Browse Prior Art Database

Multiple Front End Communication Processor and Multiple Host System

IP.com Disclosure Number: IPCOM000085889D
Original Publication Date: 1976-Jun-01
Included in the Prior Art Database: 2005-Mar-03
Document File: 3 page(s) / 29K

Publishing Venue

IBM

Related People

Schnick, T: AUTHOR

Abstract

The multiple front end communication processor and multiple host environment has historically provided and continues to provide one of the most significant logical design problems. Described is a solution to this problem and also an approach to achieve the objectives of availability and modularity, and also to more evenly distribute the processing load and line handling load among several front end communication processors and hosts.

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Multiple Front End Communication Processor and Multiple Host System

The multiple front end communication processor and multiple host environment has historically provided and continues to provide one of the most significant logical design problems. Described is a solution to this problem and also an approach to achieve the objectives of availability and modularity, and also to more evenly distribute the processing load and line handling load among several front end communication processors and hosts.

Essentially, the solution of these problems is the following. Each front end communication processor, or controller, and host consists of its own memory and processing power but, in addition, they each have access to a shared queue container which consists of the queues of events to be processed as in Fig. 1. The queue container memory may also contain the data to be forwarded.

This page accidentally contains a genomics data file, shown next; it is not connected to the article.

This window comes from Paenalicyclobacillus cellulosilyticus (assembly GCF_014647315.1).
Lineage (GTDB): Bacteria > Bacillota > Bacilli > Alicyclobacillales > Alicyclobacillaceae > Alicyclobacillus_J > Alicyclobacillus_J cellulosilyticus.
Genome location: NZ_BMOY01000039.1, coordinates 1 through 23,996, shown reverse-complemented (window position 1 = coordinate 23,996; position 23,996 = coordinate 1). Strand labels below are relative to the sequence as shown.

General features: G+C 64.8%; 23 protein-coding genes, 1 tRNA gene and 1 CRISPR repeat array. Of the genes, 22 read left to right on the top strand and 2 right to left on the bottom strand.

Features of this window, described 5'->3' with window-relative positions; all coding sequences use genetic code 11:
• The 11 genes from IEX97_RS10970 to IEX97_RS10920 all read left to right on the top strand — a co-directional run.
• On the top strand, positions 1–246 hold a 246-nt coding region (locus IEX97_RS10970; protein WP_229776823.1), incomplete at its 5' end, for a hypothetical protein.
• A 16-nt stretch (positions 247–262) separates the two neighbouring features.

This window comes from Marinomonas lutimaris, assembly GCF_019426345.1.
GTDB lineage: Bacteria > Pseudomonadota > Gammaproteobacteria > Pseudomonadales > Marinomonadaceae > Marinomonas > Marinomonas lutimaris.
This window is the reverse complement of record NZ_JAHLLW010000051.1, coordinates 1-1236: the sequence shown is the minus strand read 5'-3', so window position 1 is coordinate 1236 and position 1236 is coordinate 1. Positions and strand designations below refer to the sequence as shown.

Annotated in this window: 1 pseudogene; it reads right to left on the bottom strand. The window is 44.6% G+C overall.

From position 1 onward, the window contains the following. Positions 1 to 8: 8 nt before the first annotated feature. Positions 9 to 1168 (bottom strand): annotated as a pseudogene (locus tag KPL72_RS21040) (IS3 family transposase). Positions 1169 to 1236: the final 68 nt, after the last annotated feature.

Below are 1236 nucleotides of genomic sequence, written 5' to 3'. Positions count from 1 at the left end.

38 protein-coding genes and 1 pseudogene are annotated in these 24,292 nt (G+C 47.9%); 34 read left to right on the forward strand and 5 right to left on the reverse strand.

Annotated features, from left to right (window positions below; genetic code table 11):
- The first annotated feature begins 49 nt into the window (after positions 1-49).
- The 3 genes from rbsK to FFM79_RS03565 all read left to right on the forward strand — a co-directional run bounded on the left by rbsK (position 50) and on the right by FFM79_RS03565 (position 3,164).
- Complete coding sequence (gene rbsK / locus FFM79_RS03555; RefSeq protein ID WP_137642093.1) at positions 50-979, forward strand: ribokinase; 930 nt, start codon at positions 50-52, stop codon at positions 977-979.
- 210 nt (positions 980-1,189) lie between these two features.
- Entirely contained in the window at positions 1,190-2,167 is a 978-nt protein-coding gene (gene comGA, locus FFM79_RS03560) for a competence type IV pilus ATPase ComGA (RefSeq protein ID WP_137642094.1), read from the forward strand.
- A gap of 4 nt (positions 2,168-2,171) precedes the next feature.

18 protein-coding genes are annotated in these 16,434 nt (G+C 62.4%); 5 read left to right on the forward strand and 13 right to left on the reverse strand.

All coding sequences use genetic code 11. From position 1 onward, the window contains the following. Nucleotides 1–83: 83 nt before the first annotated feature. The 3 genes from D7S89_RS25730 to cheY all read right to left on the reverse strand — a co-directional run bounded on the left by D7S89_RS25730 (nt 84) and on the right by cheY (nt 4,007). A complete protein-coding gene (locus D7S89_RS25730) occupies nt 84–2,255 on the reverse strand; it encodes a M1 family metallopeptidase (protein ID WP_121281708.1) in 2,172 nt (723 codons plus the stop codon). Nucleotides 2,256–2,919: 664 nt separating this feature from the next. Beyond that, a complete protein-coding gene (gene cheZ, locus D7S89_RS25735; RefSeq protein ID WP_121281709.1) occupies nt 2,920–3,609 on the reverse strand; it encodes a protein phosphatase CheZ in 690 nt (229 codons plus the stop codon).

The queuing structure is flexible according to the needs of a particular configuration. One embodiment of the queuing structure could include one queue for each host and each front end processor, plus one queue called the front end processor queue or network queue, the elements of which are received from the hosts and are processed through the front end processors as in Fig. 2.

The hosts would not need to decide which front end processor could process a request. That is, hosts would not need to perform routing functions. They merely place events on the single front end processor queue. The front end processors examine the front end processor queue. If a queue element can be processed by an examining front end processor, then it does so; if not, then it places the queue element on the queue of a front end processor that can handle that element. If more than one front end processor offers access to a particular destination, then whichever front end processor gets to the front end processor queue first handles the requests. This results in load leveling of front end processors and lines and improved availability.

Requests destined for a host are processed by a front end processor and placed on that host's queue. If more than one host can process a request, then a queue exists which is examined by these several hosts. Whichever host gets to the queue first handles the request. If one of several such hosts fails, the other hosts carry on potentially undisturbed. This results in host load leveling and availability.

In a message switching environment, requests received by one front end processor may be destined for a Network Addressable Unit (NAU) accessible via...